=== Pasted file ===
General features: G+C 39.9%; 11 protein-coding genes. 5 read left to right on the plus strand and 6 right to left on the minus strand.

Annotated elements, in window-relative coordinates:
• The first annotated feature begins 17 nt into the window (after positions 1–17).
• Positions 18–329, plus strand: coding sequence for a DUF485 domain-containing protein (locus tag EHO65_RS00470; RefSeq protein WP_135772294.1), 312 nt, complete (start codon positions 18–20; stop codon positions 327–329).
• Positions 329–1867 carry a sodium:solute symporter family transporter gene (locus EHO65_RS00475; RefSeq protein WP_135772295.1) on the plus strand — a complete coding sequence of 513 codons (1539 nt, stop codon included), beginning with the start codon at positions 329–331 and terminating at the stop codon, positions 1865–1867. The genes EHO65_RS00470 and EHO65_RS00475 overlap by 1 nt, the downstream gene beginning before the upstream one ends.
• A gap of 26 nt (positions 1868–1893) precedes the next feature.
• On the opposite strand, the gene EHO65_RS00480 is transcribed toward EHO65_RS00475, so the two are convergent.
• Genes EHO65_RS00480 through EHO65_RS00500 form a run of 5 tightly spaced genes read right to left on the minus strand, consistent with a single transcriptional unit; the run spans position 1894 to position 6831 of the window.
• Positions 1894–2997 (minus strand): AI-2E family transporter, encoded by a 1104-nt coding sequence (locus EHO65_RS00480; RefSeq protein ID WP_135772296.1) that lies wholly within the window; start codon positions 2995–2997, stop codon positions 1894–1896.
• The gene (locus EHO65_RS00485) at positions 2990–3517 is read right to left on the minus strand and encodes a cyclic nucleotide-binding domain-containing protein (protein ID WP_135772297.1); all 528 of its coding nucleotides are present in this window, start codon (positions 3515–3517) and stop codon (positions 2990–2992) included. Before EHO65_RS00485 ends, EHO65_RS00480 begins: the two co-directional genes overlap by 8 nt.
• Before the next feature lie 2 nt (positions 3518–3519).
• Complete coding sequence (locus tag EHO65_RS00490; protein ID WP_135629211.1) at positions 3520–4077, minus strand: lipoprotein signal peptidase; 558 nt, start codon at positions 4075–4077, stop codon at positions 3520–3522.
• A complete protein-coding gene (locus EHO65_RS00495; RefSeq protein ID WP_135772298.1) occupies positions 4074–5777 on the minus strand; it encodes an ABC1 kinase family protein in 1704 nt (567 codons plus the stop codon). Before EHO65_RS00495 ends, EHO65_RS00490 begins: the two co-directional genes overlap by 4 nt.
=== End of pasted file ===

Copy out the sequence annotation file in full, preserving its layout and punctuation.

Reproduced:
General features: G+C 39.9%; 11 protein-coding genes. 5 read left to right on the plus strand and 6 right to left on the minus strand.

Annotated elements, in window-relative coordinates:
• The first annotated feature begins 17 nt into the window (after positions 1–17).
• Positions 18–329, plus strand: coding sequence for a DUF485 domain-containing protein (locus tag EHO65_RS00470; RefSeq protein WP_135772294.1), 312 nt, complete (start codon positions 18–20; stop codon positions 327–329).
• Positions 329–1867 carry a sodium:solute symporter family transporter gene (locus EHO65_RS00475; RefSeq protein WP_135772295.1) on the plus strand — a complete coding sequence of 513 codons (1539 nt, stop codon included), beginning with the start codon at positions 329–331 and terminating at the stop codon, positions 1865–1867. The genes EHO65_RS00470 and EHO65_RS00475 overlap by 1 nt, the downstream gene beginning before the upstream one ends.
• A gap of 26 nt (positions 1868–1893) precedes the next feature.
• On the opposite strand, the gene EHO65_RS00480 is transcribed toward EHO65_RS00475, so the two are convergent.
• Genes EHO65_RS00480 through EHO65_RS00500 form a run of 5 tightly spaced genes read right to left on the minus strand, consistent with a single transcriptional unit; the run spans position 1894 to position 6831 of the window.
• Positions 1894–2997 (minus strand): AI-2E family transporter, encoded by a 1104-nt coding sequence (locus EHO65_RS00480; RefSeq protein ID WP_135772296.1) that lies wholly within the window; start codon positions 2995–2997, stop codon positions 1894–1896.
• The gene (locus EHO65_RS00485) at positions 2990–3517 is read right to left on the minus strand and encodes a cyclic nucleotide-binding domain-containing protein (protein ID WP_135772297.1); all 528 of its coding nucleotides are present in this window, start codon (positions 3515–3517) and stop codon (positions 2990–2992) included. Before EHO65_RS00485 ends, EHO65_RS00480 begins: the two co-directional genes overlap by 8 nt.
• Before the next feature lie 2 nt (positions 3518–3519).
• Complete coding sequence (locus tag EHO65_RS00490; protein ID WP_135629211.1) at positions 3520–4077, minus strand: lipoprotein signal peptidase; 558 nt, start codon at positions 4075–4077, stop codon at positions 3520–3522.
• A complete protein-coding gene (locus EHO65_RS00495; RefSeq protein ID WP_135772298.1) occupies positions 4074–5777 on the minus strand; it encodes an ABC1 kinase family protein in 1704 nt (567 codons plus the stop codon). Before EHO65_RS00495 ends, EHO65_RS00490 begins: the two co-directional genes overlap by 4 nt.